Scrubbing and flue gas treatment for incinerators
- Photo 1: P&ID of a simple dry flue gas treatment system.PDF
- Photo 2: P&ID of a dry flue gas treatment system with extra bag house filter.PDF
- Photo 3: P&ID of a dry and wet flue gas treatment system, with extra bag house.PDF
Dry and wet scrubbing
Scrubbing is flue gas treatment of poluted flue gases by chemical reaction, like gasses from incineration processes are chemically treated before leaving the chimney. When water (and for example caustic soda - NaOH) is used to clean the flue gas, it is called "wet scrubbing". When there is no water present, the flue gas treatment is named "dry scrubbing".
A dry scrubbing is shortly, a dosing of a chemical powder in the flue gas, (ex.: sodium-bi-carbonate), followed by a reaction chamber, and a bag house filter. The powder will chemically react with the acids in the flue gas in the reaction chamber and in the bag house filter.
A wet scrubber is shortly, spraying water in the flue gas, so it condensates and mixes/reacts with the chemcial in the flue gas.
The use of water creates a danger for corrossion. The corrossion is not from the water, but from the acids like Chlorine in the flue gas. HCl is for example a typical acid creating corrosing, because Cl has its dew point at 142 degr.C, and Cl will create corrossion of the metal structure/ductworks.
Photo 1: P&ID of a dry scrubbing system
Dry scrubbing (photo 1) is working from 142 degr.C and higher, so it stays above the dew point of acids like Cl. But dry scrubbing has a limited efficiency, so sometimes a single dry scrubbing is not enough to reach the emission limits.
When a single dry scrubbing step isn't efficient enough to reach your emission limits, a flue gas treatment system can be design with a first dry scrubbing system, and in cascade a wet flue gas treatment system (photo 3).
Photo 3: P&ID of dry and wet scrubbing system
From the dry and wet scrubbing systems, the wet scrubber is most efficient scrubbing system.
Semi-dry or a semi-wet scrubber
Because these scrubbers use a lime milk (lime is also used in dry scrubbing), they are not really wet scrubbers, but they use the principle of dry scrubbing with water. This type of scrubbing is called semi-dry (=semi-wet) scrubbing.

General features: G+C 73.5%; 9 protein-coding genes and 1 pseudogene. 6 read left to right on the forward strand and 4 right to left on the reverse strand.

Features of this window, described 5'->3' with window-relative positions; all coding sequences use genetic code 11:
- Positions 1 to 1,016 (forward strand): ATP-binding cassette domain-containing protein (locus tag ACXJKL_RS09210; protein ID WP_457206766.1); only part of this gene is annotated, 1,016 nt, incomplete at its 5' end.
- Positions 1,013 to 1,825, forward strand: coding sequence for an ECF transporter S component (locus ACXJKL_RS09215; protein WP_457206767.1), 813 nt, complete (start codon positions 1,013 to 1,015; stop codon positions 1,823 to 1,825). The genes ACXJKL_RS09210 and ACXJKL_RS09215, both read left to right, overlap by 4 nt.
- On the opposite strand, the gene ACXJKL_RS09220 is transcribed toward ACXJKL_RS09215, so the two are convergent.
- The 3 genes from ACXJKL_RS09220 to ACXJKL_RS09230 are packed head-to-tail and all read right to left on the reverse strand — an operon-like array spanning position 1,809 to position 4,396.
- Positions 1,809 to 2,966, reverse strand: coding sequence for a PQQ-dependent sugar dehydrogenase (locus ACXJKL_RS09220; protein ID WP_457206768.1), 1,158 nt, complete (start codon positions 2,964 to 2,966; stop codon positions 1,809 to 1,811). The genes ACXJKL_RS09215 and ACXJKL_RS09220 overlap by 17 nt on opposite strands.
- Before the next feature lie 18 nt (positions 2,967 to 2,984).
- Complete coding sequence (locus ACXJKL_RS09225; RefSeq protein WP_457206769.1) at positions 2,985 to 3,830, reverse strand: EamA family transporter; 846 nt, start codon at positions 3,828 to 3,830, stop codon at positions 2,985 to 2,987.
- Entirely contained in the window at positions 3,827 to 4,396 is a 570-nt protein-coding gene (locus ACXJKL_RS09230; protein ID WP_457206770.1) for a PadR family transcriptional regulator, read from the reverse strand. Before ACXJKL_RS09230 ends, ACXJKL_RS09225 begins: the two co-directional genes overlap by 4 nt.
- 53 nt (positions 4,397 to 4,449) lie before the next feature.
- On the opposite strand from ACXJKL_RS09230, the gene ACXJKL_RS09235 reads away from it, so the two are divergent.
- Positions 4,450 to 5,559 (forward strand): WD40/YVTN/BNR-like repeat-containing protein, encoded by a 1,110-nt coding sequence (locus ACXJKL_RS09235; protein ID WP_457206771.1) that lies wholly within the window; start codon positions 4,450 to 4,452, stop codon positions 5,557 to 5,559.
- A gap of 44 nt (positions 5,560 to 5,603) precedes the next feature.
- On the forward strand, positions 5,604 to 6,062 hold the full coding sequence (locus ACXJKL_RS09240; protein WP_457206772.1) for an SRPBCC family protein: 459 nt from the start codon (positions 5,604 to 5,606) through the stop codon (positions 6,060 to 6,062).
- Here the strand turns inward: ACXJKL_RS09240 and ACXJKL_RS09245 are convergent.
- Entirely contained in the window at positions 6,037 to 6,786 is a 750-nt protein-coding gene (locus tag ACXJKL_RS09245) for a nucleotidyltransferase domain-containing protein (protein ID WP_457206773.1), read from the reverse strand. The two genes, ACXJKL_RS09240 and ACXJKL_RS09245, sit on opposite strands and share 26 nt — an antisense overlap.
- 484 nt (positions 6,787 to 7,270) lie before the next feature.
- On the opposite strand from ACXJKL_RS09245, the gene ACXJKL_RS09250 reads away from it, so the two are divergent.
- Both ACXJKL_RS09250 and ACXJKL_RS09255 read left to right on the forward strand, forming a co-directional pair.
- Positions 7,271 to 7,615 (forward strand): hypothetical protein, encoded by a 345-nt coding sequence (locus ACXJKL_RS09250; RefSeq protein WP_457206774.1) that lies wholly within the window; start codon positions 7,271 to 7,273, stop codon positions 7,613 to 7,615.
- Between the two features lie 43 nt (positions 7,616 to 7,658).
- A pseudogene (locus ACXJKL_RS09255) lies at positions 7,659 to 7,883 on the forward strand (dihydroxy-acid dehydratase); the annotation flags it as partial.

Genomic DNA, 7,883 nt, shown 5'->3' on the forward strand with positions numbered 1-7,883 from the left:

Types of wet scrubbers
There are many types of wet scrubbers, but a few are classic designs:
- Packed bed scrubber, this is a very efficient scrubber, but quickly clogging.
- Venturi scrubber, this is a scrubber mainly used also for dust elimination. Today this type of scrubber is less in use, because of presents of the bag house which is often already eliminating the dust in the flue gas.
- Centrifugal scrubber, this is also called a low maintenance scrubber. There is a turbulence created in the scrubber, which creates a efficient chemical reaction. Not so efficient like a packed bed, but also the clogging risks are less.
- Combinations, like a Venturi scrubber, a packed bed scrubber and a demister at the end.
A demister is used to create a situation that there is less water consumption. So the water stays in the scrubber, and the plume is less visable on the chimney.
Why we do not use all wet srubbers?
The wet scrubbing flue gas treatment system generates a wet residue (= the waste of the wet scrubber) is wet. So it has a lot of mass and volume due to the water. This is a salty solution, sometimes extra contaminated with dust. And this is a very expensive waste.
To optimalize the costs of flue gas treatment (or scrubbing), dry scrubbing is always a first option. Secondly, if a dry scrubbing is not enough, a wet scrubbing is added in cascade. This set up is in Europe popular, mainly for his costs effectiveness and to comply with the EU emission law for waste incineration.
Investment costs and operational costs of scrubbers
The choose of a scrubbing system not only depends on his investment costs. But also on the operational costs and the available competences.
Investment costs are costs connected to the equipment and design know how.
The operational costs, are the consumables you need and the residues you will get back from the scrubbing system. Sometimes it will be more efficient to add an extra bag house, just to get the fly ash out of the flue gas, and in a next step do the chemical dry scrubbing (see photo 2).
Photo 2: P&ID of a bag house filter with a dry scrubbing system
This are just a few examples how to evaluate your choose when designing a scrubbing system for flue gasses.